Friday, October 7, 2011

Bosnia funding problems ends popular urban music festival Demofest

Organizers of one of the region’s biggest musical events have confirmed that this year’s festival was the last, citing lack of money and support from the authorities.
Bosnia’s music production industry says urban culture has suffered a terrific blow after the organizers of Demofest, the former Yugoslavia’s biggest music festival for demo bands, revealed that weak financial support has forced them to close shop.
Over four years Demofest hosted some of the biggest stars on the alternative music scene, such as Tricky, Fun Lovin Criminals, Asian Dub Foundation, Kosheen and Stereo Mc, as well as former Yugoslav musicians such as Kiril Dzajkovski, Partibrejkers, Rambo Amadeus, Hladno Pivo, Marcelo.
Approximately 150,000 visitors attended the four festivals, giving over 1,500 demo bands from all the former Yugoslav states a chance to shine on the bitg stage.
The organisers of the last Demofest, which was held from July 21-24  in Banja Luka’s Kastel fortress, say sponsors this year came up with half of the 200,000 euros they needed to stage the event.
They say they tried to commercialize the festival this year by charging an entrance fee of 5 euros per person. In previous years entrance was free. But the new fee wasn’t enough to make up the shortfall.
“Everyone called Demofest a great project and liked it, and every year they promised to find the funds for the festival - but it was all just promises,” Brankica Jankovic, director and founder of the Demofest, told Balkan Insight.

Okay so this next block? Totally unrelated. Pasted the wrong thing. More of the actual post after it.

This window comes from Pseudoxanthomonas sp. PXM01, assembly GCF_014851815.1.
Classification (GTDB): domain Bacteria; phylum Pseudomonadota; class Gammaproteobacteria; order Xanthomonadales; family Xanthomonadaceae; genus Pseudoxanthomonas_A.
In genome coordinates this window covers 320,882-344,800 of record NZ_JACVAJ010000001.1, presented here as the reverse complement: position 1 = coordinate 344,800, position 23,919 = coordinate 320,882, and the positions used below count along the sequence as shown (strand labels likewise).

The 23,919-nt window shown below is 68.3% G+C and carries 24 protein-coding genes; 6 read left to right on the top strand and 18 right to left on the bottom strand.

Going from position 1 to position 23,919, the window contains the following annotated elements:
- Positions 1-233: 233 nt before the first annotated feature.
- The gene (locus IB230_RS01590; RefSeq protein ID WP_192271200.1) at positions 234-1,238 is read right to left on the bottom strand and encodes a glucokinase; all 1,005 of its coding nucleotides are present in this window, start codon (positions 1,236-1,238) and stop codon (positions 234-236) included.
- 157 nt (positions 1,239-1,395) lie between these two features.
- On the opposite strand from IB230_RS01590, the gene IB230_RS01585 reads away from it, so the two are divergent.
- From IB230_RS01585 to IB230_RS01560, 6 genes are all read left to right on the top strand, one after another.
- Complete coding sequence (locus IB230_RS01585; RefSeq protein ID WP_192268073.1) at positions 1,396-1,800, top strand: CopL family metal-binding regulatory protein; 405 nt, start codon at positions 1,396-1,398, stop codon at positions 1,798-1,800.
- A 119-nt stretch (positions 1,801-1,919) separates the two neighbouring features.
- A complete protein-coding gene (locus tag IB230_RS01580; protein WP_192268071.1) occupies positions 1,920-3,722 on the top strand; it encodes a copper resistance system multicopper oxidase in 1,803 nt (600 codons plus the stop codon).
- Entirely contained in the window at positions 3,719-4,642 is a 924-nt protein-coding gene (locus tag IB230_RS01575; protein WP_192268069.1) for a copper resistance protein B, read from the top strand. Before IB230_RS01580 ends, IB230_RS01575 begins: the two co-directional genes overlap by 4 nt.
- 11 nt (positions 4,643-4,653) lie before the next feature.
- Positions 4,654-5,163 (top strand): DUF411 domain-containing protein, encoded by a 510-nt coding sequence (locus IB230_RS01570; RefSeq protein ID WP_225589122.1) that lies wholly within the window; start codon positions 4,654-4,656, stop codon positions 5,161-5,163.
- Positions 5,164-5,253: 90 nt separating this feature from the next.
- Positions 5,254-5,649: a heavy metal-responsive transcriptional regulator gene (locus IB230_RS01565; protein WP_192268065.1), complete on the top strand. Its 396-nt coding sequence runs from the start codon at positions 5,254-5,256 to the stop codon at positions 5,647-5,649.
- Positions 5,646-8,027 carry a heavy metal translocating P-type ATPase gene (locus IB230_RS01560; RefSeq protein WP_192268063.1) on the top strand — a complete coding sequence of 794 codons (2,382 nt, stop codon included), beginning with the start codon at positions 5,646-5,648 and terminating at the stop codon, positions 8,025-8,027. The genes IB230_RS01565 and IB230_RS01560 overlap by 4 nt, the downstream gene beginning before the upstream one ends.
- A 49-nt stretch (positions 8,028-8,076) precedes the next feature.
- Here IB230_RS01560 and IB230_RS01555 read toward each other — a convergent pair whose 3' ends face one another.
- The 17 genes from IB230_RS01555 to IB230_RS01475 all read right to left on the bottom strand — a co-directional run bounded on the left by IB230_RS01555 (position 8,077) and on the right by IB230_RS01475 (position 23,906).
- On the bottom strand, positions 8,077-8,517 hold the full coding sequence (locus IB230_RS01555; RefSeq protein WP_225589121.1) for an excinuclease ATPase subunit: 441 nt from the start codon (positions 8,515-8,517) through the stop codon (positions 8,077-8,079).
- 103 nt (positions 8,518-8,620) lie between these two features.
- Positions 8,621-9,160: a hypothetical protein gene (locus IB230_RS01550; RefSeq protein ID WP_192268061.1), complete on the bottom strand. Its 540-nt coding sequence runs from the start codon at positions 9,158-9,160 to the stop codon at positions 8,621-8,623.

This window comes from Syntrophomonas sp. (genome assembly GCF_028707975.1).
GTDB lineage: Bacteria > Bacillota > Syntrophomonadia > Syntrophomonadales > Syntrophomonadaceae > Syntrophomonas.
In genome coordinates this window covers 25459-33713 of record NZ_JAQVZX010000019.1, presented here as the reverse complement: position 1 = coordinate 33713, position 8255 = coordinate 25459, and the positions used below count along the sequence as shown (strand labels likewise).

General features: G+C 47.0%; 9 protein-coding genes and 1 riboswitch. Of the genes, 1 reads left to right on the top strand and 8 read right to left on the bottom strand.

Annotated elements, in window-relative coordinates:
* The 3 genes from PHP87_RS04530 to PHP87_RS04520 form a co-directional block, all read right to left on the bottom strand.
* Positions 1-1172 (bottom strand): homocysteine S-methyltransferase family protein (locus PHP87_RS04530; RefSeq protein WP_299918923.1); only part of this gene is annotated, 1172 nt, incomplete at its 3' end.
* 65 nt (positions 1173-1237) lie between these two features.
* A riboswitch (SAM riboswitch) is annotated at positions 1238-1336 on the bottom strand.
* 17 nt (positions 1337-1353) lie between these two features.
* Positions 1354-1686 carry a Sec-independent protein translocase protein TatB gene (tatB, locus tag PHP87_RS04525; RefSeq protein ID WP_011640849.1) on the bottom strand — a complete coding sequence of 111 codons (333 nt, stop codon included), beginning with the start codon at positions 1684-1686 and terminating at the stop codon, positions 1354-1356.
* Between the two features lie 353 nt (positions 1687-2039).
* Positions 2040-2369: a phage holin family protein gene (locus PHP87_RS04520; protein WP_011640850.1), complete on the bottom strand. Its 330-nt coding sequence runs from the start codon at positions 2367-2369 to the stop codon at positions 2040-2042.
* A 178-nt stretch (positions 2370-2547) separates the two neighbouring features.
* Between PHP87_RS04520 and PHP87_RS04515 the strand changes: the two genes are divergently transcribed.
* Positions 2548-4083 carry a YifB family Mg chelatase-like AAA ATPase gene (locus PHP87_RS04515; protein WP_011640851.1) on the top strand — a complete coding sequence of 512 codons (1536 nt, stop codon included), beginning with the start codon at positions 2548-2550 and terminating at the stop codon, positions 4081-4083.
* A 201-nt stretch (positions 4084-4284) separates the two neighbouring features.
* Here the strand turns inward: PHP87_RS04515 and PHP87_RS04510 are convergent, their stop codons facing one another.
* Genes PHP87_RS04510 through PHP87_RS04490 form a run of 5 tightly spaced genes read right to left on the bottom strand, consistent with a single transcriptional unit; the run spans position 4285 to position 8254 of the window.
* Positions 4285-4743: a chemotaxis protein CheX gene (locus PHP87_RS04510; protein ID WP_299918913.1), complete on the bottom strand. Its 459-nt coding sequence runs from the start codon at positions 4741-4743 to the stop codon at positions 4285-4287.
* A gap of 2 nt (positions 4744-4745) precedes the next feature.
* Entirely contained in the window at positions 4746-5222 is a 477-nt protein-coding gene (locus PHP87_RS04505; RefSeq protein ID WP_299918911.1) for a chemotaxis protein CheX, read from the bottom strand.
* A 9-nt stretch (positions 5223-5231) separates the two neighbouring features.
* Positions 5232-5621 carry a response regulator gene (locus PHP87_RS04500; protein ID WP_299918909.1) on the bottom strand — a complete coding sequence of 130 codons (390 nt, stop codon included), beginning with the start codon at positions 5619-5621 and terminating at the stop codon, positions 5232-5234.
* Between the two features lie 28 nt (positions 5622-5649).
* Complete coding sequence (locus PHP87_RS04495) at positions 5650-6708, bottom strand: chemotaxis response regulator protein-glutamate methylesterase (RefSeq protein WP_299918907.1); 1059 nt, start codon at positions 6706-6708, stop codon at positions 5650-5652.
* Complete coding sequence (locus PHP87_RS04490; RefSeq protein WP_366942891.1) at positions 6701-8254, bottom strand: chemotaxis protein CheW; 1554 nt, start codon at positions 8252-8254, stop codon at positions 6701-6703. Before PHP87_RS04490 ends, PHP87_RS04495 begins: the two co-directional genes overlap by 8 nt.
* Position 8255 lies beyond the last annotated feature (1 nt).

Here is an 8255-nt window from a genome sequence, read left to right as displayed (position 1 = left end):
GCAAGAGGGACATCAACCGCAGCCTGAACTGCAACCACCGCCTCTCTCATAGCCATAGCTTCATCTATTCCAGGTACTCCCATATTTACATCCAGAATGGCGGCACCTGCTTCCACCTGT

The only consistent institutional support for the festival came from the city of Banja Luka, which provided 30,000 euros for the first two years and 15,000 for the last two. It also offered free use of the Kastel fortress as a venue.
But Jankovic said the Education and Culture Ministry of the Republika Srpska, the predominantly Serb populated entity in Bosnia and Herzegovina, had rejected Demofest’s application this year for the contest in which it allocates funds for cultural projects.
“The day before this year’s festival started, the ministry phoned and said countless journalists had called to ask why the ministry wasn’t funding Demofest, so they’d decided to give us 10,000 euros,” Jankovic recalled.
She said they had turned down the last-minute offer as insufficient.
The ministry blamed budget cuts in culture on the global financial crisis, which had affected Bosnia, and said support for other cultural projects had also been rejected.
Officials noted that in its first two years the ministry had backed Demofest to the tune of 30,000 euro annually, adding that this year they offered 10,000, which, they said, the organizers decided not to accept.
This year’s total budget for cultural institutions in the Republika Srpska is 5 million euros. Programmes in the independent sector received 210,000 euros while programmes in state institutions obtained 200,000. The rest goes on salaries of the employees.